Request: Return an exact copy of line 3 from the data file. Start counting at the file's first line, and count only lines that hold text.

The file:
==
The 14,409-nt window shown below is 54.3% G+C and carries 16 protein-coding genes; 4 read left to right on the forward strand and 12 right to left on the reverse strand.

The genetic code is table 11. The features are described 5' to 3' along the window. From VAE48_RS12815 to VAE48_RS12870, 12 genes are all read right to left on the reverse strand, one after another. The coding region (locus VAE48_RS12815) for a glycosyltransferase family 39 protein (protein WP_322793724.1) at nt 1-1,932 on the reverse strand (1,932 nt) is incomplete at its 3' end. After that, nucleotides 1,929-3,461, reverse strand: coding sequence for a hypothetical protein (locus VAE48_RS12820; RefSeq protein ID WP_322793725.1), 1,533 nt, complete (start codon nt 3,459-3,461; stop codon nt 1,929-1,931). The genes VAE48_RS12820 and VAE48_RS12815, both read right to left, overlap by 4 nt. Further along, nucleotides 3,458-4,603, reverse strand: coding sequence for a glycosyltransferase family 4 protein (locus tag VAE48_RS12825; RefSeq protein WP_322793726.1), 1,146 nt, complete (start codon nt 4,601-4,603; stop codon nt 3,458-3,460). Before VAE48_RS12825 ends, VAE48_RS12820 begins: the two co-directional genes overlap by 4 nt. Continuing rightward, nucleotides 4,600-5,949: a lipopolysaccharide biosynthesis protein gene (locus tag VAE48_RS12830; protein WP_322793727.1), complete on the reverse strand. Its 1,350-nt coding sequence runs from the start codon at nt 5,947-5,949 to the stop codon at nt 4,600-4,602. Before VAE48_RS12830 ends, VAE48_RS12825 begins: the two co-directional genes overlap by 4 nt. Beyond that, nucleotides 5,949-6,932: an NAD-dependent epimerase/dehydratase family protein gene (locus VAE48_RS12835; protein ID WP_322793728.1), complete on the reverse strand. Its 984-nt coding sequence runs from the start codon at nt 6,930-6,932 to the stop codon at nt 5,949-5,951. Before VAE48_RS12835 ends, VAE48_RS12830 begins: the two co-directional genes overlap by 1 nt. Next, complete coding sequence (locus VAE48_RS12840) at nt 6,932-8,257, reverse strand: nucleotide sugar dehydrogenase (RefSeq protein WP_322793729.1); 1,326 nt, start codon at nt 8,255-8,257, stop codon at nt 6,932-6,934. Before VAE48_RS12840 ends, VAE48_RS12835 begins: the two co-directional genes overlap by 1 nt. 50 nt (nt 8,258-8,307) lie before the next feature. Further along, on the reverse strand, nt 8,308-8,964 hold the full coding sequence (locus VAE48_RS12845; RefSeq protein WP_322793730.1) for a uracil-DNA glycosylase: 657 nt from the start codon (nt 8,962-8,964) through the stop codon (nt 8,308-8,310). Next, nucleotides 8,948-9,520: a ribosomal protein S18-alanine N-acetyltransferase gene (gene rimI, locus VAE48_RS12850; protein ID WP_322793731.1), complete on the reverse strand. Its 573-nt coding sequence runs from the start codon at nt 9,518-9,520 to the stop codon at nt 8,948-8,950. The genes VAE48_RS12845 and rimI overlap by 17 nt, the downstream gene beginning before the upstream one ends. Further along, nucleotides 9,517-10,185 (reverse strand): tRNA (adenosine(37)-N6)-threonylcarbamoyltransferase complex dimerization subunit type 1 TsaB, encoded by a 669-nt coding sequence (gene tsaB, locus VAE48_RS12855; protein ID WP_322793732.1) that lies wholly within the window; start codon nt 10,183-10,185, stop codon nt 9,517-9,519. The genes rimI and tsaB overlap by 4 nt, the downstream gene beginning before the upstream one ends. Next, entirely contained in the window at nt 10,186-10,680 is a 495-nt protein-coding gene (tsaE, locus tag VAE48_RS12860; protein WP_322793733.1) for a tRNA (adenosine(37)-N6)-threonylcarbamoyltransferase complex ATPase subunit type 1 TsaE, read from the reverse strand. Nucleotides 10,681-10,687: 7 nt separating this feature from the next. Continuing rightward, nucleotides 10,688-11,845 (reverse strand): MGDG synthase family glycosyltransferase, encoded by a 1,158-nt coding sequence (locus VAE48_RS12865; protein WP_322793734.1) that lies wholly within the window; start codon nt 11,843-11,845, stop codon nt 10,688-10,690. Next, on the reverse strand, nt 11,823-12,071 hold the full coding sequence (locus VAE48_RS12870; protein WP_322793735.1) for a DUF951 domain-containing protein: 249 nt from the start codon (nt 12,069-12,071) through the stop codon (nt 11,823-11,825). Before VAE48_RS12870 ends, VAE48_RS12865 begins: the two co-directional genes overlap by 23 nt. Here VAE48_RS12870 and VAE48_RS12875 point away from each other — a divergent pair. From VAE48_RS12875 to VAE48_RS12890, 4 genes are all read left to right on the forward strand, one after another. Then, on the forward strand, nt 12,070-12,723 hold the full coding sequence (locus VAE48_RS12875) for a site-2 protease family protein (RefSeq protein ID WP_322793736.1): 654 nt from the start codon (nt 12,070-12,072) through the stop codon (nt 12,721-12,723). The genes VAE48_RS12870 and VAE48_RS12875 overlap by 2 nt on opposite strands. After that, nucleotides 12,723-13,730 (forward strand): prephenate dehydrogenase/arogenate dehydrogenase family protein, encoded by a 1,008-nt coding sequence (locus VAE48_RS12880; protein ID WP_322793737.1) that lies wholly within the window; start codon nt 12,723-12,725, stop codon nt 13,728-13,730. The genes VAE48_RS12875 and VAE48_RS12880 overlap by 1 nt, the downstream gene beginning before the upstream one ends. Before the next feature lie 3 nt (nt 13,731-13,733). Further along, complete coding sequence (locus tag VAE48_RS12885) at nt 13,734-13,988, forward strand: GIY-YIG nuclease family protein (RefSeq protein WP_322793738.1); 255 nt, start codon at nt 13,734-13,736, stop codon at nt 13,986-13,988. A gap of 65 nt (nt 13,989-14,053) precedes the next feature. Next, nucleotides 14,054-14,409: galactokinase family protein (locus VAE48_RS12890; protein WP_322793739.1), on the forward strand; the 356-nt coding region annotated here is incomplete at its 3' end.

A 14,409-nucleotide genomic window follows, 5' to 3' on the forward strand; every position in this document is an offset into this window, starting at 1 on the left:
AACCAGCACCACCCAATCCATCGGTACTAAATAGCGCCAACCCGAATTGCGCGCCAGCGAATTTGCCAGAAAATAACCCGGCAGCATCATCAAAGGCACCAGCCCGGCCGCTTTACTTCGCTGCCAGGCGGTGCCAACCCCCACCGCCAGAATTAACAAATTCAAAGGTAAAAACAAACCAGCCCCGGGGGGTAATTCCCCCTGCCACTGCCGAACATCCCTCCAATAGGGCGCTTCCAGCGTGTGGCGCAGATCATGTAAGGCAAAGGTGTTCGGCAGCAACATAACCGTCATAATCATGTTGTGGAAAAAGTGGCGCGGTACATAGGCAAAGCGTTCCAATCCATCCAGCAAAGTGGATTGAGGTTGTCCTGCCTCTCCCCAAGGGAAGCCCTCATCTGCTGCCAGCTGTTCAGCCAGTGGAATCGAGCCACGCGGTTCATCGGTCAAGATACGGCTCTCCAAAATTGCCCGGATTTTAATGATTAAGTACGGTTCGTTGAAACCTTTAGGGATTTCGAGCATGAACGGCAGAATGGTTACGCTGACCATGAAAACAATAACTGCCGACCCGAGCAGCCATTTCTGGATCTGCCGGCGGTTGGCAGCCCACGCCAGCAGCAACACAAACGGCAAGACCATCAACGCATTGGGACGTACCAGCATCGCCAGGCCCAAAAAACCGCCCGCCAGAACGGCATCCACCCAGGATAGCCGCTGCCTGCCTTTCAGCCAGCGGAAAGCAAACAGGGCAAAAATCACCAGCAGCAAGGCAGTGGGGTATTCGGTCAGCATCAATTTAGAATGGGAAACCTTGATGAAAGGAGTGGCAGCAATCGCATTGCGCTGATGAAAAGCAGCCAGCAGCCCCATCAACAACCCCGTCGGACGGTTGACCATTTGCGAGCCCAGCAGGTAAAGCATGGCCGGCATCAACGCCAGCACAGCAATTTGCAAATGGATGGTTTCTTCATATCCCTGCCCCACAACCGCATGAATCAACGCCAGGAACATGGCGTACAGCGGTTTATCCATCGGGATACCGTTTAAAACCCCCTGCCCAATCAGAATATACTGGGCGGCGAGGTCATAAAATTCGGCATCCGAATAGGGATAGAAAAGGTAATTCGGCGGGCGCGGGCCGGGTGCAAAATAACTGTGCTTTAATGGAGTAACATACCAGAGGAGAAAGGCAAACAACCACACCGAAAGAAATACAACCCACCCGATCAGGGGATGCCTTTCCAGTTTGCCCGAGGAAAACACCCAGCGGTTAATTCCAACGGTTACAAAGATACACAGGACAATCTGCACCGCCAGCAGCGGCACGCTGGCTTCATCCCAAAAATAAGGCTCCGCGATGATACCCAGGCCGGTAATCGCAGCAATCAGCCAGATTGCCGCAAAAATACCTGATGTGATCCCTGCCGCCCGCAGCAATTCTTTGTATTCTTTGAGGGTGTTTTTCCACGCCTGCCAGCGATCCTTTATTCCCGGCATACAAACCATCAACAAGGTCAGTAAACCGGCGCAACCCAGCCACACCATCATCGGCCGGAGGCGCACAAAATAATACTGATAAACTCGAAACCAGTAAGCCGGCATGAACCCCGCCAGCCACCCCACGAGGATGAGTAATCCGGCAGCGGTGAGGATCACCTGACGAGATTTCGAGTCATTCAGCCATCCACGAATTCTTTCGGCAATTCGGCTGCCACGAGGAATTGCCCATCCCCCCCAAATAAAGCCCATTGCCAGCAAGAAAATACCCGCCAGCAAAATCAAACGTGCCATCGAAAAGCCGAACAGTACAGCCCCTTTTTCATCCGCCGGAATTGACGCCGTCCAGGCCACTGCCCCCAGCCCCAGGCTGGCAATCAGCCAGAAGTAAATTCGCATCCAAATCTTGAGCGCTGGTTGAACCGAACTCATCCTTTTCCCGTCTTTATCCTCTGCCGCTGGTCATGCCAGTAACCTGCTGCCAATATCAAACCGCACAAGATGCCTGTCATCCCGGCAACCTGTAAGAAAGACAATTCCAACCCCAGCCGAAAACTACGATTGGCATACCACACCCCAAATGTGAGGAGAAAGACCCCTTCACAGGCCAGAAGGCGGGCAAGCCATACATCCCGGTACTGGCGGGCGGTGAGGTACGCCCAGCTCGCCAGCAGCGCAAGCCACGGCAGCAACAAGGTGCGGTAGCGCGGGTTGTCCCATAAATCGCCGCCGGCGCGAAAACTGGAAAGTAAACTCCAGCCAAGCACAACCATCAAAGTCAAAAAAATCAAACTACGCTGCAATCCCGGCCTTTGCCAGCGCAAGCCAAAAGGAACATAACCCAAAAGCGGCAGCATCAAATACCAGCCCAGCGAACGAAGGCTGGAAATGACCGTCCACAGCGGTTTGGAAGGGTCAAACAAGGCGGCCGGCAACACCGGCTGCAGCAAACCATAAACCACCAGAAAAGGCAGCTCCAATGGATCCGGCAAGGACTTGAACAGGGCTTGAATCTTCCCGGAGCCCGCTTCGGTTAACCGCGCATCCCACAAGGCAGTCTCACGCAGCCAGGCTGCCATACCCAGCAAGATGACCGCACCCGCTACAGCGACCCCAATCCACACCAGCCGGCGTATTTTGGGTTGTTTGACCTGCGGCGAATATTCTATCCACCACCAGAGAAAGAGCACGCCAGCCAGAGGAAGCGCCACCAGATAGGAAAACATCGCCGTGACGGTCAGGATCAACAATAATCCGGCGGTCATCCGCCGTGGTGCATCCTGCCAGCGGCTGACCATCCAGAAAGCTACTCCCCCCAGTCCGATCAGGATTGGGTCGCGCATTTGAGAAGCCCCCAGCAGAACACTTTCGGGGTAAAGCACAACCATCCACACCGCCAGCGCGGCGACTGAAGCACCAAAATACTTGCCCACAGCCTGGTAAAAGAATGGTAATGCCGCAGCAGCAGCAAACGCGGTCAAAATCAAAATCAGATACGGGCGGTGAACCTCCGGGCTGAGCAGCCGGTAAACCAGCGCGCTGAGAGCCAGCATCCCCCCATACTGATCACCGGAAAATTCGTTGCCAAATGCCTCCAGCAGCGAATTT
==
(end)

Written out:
A 14,409-nucleotide genomic window follows, 5' to 3' on the forward strand; every position in this document is an offset into this window, starting at 1 on the left: